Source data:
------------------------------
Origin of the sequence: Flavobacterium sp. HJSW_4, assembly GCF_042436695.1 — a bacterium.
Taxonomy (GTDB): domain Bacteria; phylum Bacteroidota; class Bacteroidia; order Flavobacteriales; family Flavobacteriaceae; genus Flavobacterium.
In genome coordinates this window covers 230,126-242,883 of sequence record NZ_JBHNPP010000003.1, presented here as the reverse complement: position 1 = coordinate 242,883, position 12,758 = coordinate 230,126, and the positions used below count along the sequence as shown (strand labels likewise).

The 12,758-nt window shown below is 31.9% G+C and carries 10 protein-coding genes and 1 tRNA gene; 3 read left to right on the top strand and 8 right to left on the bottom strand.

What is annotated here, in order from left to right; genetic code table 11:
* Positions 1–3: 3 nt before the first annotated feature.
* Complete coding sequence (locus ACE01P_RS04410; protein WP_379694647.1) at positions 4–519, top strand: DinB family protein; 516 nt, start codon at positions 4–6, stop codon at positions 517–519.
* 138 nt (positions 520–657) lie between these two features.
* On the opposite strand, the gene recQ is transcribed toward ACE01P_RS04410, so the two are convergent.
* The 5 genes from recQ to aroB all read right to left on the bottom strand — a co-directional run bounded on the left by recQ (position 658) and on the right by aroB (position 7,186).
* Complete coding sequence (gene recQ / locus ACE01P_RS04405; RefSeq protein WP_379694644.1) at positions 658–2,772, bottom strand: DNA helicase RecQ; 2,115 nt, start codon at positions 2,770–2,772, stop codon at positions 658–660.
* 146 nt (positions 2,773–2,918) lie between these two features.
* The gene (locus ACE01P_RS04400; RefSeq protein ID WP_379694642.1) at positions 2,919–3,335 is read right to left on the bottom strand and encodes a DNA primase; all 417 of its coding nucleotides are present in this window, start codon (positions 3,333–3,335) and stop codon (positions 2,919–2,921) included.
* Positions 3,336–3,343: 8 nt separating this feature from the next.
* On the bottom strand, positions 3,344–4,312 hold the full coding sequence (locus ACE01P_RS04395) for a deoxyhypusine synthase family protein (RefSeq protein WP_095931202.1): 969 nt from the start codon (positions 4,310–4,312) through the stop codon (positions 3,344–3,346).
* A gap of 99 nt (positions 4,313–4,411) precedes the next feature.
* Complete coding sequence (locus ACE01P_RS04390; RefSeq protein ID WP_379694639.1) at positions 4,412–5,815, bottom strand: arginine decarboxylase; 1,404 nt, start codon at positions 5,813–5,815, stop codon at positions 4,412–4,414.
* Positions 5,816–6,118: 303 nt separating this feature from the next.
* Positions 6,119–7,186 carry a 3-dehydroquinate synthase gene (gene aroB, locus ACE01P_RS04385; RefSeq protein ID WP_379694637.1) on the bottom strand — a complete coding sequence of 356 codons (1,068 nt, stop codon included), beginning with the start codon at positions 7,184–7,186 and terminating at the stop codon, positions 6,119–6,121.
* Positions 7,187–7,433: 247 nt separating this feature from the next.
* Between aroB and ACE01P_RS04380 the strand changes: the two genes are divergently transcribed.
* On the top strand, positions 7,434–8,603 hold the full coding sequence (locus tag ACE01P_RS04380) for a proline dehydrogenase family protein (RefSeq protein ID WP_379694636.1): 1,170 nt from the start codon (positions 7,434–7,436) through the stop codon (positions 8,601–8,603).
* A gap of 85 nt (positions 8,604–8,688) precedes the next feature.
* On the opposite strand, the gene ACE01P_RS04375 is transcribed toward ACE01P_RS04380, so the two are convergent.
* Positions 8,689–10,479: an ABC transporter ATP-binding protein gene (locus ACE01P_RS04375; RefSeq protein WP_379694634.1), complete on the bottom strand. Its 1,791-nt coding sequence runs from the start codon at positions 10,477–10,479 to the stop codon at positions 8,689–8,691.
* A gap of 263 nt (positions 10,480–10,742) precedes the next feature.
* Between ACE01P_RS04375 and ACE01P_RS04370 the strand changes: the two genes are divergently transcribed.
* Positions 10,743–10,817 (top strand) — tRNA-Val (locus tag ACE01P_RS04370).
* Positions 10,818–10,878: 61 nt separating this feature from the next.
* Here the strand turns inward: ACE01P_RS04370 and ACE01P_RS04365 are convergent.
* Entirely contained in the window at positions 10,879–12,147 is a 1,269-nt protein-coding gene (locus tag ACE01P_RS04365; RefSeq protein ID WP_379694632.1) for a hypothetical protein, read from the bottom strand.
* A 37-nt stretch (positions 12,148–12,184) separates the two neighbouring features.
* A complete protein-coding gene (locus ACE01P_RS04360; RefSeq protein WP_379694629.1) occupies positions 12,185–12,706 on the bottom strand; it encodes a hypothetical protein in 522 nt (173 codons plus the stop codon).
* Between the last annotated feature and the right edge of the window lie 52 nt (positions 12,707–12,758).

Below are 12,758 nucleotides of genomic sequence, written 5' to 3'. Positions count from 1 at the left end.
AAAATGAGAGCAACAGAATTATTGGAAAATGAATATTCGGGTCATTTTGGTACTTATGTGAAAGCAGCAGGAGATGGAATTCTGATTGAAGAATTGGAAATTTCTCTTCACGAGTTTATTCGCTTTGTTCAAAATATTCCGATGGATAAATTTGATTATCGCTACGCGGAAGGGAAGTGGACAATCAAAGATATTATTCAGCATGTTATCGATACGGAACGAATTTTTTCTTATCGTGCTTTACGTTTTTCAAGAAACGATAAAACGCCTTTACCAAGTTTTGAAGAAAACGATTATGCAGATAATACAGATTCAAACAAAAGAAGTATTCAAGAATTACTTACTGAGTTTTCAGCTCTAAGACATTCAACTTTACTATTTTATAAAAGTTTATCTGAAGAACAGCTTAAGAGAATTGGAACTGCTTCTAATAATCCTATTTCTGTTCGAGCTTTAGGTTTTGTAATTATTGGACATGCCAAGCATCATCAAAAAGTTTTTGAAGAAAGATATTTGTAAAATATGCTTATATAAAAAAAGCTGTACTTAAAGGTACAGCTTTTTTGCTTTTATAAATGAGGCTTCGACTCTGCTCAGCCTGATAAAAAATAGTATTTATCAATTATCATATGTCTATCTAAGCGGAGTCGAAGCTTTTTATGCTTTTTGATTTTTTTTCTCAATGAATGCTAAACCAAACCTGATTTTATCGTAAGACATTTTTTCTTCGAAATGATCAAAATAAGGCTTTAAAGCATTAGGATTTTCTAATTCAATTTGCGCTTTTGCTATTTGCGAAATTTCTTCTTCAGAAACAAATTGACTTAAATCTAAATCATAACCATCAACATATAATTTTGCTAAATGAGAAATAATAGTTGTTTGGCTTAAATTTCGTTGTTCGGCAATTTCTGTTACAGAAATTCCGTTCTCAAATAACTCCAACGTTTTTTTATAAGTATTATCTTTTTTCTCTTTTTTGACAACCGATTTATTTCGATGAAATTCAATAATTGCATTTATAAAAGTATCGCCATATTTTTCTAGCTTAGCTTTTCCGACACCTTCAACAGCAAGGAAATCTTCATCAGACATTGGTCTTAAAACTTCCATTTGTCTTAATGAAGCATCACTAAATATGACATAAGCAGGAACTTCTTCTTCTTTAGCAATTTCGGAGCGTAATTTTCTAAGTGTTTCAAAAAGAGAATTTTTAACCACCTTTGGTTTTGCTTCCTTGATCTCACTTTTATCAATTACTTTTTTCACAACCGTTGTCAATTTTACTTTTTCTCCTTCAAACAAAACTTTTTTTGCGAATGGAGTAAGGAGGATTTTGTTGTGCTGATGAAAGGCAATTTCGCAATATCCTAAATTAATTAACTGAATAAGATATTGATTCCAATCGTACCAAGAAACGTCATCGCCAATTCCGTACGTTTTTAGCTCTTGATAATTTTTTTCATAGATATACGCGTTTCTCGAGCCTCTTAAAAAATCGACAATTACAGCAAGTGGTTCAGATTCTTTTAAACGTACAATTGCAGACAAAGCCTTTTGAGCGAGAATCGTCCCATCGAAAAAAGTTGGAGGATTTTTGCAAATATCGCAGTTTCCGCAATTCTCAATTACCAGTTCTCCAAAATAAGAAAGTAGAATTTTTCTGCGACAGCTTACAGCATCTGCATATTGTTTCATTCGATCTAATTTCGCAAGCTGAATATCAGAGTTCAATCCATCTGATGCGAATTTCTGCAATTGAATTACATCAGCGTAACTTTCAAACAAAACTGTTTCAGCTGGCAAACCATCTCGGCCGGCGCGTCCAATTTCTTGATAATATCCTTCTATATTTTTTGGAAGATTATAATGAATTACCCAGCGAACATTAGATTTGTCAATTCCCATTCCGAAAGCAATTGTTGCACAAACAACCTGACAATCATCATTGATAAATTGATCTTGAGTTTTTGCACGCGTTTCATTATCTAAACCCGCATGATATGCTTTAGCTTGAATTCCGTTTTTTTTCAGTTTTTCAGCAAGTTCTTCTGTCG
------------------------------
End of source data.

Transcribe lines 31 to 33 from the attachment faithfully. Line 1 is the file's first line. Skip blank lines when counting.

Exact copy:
* Entirely contained in the window at positions 10,879–12,147 is a 1,269-nt protein-coding gene (locus tag ACE01P_RS04365; RefSeq protein ID WP_379694632.1) for a hypothetical protein, read from the bottom strand.
* A 37-nt stretch (positions 12,148–12,184) separates the two neighbouring features.
* A complete protein-coding gene (locus ACE01P_RS04360; RefSeq protein WP_379694629.1) occupies positions 12,185–12,706 on the bottom strand; it encodes a hypothetical protein in 522 nt (173 codons plus the stop codon).